By this time, yet no country has learned how to stay immune from the revolutionary movements. Revolution has always been a radical tool for social classes to change politics or economy seeking to achieve freedom and improve well-being. Counter-revolutionary movements usually come along with the revolutions as they try to reverse or stop the revolution from further development. France, Germany, England and other countries in Europe and all over the world made up clear examples of how the conflict of revolutionary and counterrevolutionary movements can develop and transform society.
A struggle of the two contradictory regimes, revolution, in most cases, drags counterrevolution. Throughout the history, demands of revolutionist were unlikely to be satisfied without the resistance of the dominant party. This conflict always lies in the basis of any civil war, uprising or rebellion so that naturally the followers of the current regime will strive to suppress revolutionary spirits.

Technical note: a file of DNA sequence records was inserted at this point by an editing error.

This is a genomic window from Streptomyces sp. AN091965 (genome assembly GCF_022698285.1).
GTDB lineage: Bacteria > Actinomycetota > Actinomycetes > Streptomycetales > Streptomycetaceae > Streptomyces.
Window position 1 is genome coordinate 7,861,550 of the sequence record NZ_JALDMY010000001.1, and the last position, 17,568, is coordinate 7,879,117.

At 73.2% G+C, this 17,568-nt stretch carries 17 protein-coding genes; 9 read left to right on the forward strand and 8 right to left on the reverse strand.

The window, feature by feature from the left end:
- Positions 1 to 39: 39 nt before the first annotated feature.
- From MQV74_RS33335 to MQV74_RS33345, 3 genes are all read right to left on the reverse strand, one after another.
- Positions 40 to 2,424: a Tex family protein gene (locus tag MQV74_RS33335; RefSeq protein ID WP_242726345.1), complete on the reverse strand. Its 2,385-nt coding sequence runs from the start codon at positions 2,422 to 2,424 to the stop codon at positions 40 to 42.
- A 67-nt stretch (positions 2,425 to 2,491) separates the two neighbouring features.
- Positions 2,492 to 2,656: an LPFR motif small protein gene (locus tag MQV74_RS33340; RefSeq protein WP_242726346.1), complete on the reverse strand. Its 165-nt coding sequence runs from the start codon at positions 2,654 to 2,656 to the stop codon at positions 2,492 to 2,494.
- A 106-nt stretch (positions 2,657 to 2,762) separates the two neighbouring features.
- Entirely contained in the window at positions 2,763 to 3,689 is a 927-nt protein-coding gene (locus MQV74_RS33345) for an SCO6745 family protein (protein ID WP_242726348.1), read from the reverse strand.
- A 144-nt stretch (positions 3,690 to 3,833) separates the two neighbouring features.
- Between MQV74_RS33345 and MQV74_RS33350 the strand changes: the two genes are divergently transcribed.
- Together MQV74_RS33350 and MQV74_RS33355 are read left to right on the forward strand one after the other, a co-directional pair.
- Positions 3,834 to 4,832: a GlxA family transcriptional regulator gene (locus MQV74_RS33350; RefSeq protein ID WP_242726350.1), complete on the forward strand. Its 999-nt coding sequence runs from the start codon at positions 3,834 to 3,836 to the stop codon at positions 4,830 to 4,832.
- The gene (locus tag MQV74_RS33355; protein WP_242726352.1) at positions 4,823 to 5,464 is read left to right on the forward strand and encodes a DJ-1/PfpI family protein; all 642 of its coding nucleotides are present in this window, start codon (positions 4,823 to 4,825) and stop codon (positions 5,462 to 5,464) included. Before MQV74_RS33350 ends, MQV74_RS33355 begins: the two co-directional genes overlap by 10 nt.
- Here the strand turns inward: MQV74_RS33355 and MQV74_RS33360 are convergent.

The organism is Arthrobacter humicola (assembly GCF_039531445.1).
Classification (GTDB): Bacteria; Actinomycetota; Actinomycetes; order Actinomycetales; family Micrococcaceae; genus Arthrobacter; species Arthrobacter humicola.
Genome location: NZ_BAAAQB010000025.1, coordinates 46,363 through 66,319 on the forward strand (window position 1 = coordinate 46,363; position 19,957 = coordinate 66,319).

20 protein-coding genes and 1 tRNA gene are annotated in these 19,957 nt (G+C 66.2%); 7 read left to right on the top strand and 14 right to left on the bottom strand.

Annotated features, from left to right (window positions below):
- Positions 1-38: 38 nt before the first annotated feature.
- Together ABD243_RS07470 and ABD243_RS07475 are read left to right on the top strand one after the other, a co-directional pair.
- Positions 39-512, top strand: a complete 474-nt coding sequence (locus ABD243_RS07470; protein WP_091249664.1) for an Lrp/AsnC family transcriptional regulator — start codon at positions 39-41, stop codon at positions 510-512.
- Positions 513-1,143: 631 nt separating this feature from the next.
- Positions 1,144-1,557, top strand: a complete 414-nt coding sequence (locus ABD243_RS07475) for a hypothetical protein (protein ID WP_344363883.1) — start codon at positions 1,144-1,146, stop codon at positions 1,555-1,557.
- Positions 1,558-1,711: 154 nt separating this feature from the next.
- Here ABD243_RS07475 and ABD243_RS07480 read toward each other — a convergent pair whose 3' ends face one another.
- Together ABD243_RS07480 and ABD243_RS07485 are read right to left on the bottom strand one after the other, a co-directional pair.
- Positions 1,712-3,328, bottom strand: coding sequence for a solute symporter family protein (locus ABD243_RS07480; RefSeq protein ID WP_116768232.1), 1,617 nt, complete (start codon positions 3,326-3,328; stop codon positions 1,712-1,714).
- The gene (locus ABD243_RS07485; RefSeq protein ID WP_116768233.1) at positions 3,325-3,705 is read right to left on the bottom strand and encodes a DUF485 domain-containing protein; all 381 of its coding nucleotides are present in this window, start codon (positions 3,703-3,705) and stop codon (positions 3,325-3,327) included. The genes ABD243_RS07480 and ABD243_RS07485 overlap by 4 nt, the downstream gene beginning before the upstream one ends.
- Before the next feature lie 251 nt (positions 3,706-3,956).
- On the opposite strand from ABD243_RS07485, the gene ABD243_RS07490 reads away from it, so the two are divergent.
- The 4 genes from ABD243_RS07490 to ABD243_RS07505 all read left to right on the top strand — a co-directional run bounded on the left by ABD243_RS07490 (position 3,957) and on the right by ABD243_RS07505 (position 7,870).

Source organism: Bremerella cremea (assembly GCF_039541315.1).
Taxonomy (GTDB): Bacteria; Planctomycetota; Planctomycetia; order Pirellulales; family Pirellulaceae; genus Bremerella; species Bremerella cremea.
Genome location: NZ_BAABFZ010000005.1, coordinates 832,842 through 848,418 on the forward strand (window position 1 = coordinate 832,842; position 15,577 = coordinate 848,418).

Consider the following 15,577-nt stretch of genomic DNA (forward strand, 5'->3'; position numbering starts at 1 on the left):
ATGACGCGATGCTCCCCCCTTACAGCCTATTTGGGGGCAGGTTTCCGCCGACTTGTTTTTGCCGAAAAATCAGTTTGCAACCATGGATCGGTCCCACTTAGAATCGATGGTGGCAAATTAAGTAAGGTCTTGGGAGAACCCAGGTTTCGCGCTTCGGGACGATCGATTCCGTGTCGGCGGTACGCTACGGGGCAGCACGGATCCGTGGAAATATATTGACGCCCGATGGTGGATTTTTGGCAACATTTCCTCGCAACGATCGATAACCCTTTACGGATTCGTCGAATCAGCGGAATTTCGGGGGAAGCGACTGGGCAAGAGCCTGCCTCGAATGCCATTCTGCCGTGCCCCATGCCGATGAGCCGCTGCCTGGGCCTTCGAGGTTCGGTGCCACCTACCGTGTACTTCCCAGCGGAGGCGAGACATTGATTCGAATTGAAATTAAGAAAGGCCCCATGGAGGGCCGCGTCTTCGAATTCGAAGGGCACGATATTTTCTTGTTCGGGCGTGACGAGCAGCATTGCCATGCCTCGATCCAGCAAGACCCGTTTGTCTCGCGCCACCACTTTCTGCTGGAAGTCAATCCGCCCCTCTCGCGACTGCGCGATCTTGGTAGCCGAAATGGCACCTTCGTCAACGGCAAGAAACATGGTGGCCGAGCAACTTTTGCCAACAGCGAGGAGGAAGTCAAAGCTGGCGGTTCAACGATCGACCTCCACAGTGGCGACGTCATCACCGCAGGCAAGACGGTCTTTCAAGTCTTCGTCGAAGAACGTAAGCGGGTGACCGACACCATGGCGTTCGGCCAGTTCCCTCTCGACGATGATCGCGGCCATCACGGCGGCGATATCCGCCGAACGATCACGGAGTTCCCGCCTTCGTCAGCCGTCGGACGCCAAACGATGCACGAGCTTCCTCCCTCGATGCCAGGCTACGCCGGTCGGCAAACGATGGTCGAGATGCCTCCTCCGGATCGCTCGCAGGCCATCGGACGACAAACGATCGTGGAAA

In general, counterrevolutionary means “reactionary”, however, it may be applied to describe opponents as well as advocates of a revolution. The consequences of the both may appear either positive or negative. Frequently, a domestic unrest can grow up into an international conflict which was the case with French Revolution of 19723, Russian Revolution of 1917, and Iran’s Islamic Revolution of 1979. Counterrevolutionary politicians always knew that instability inside their countries at some point may involve external response which increased the need to overturn a revolution.